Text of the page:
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Us vs. Them: a vacuous revolution? March 13, 2008

Posted by Will Thomas in Uncategorized.

With the last lecture of History 174 before spring break behind me, it’s time to attend to that semi-annual task here at the AIP: putting together a list of physics-related articles to appear in the past half year for the History Center newsletter. The opportunities for blog posts abound! Aside from the obvious questions about the current state of the history of physics (which I’ll argue about another time), one thing that’s popped out at me is a question I’ve been thinking about, and that is the fallout from the “science wars”. Here’s a crackpot theory: did the science wars serve to make science studies circle the wagons and start seeing the world in terms of a united “us” versus “them”?

Who are “they”? Well, anyone who commits grave historiographical errors, particularly scientist-writers. This occurs to me reading Matt Stanley’s review of three recent Einstein books in the Winter 2008 issue of the recently-renamed Historical Studies in the Natural Sciences (formerly “…in the Physical and Biological Sciences”). Einstein is an incessant font of pop history, which provides trained historians with many opportunities for valid criticism. Here, Stanley criticizes attributions of Einstein’s revolutionary effect on science to Einstein’s revolutionary attitude (among other sins, such as citing the AIP website!).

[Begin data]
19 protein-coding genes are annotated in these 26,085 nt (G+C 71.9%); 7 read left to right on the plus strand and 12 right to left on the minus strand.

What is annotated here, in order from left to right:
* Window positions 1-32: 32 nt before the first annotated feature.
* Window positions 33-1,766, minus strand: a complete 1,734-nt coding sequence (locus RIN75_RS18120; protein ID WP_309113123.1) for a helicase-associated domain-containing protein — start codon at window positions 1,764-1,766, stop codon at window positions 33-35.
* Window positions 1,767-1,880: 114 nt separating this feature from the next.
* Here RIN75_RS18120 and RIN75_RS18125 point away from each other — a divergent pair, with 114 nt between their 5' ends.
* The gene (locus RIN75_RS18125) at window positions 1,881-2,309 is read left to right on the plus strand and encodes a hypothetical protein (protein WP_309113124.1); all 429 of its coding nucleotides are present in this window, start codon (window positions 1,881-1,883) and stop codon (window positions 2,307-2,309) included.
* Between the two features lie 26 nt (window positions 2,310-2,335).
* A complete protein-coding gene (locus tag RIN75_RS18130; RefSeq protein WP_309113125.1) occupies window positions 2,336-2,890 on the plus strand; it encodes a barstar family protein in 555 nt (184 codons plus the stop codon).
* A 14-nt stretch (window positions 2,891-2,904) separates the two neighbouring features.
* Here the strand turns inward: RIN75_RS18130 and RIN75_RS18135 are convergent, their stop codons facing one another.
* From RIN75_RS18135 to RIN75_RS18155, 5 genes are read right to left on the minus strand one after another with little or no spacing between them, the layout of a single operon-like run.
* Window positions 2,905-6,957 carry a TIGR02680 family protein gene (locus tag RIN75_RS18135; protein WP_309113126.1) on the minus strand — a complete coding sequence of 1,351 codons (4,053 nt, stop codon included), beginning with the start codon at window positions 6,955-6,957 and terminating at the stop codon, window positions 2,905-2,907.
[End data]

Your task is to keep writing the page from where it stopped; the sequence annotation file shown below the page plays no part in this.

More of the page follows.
But, I wonder if this isn’t like picking on the weak kid on the playground. Do we cut ourselves off from internal improvements by attacking outsiders? Is this the reason why we still think it constitutes good scholarship to give the lie to naive positions? Have the science wars morphed into a “1984”-style perpetual war against an unseen enemy? Will it continue until all the reductivist running dogs are eliminated once and for all? Shouldn’t we just let the pop historians do their thing, while we do ours? I mean, it’s not as though articles in HSNS are going to change pop historians’ bad habits.

Matt’s a great historian, and I don’t think he does this, but it still seems to me that attacking weak foes in our professional past or on the outside of the profession will not sharpen our abilities as much as attacking the much stronger scholars within the profession.

This idea is basically the same notion I was working with when discussing the justification for the production of a continual steam of narrow case studies.



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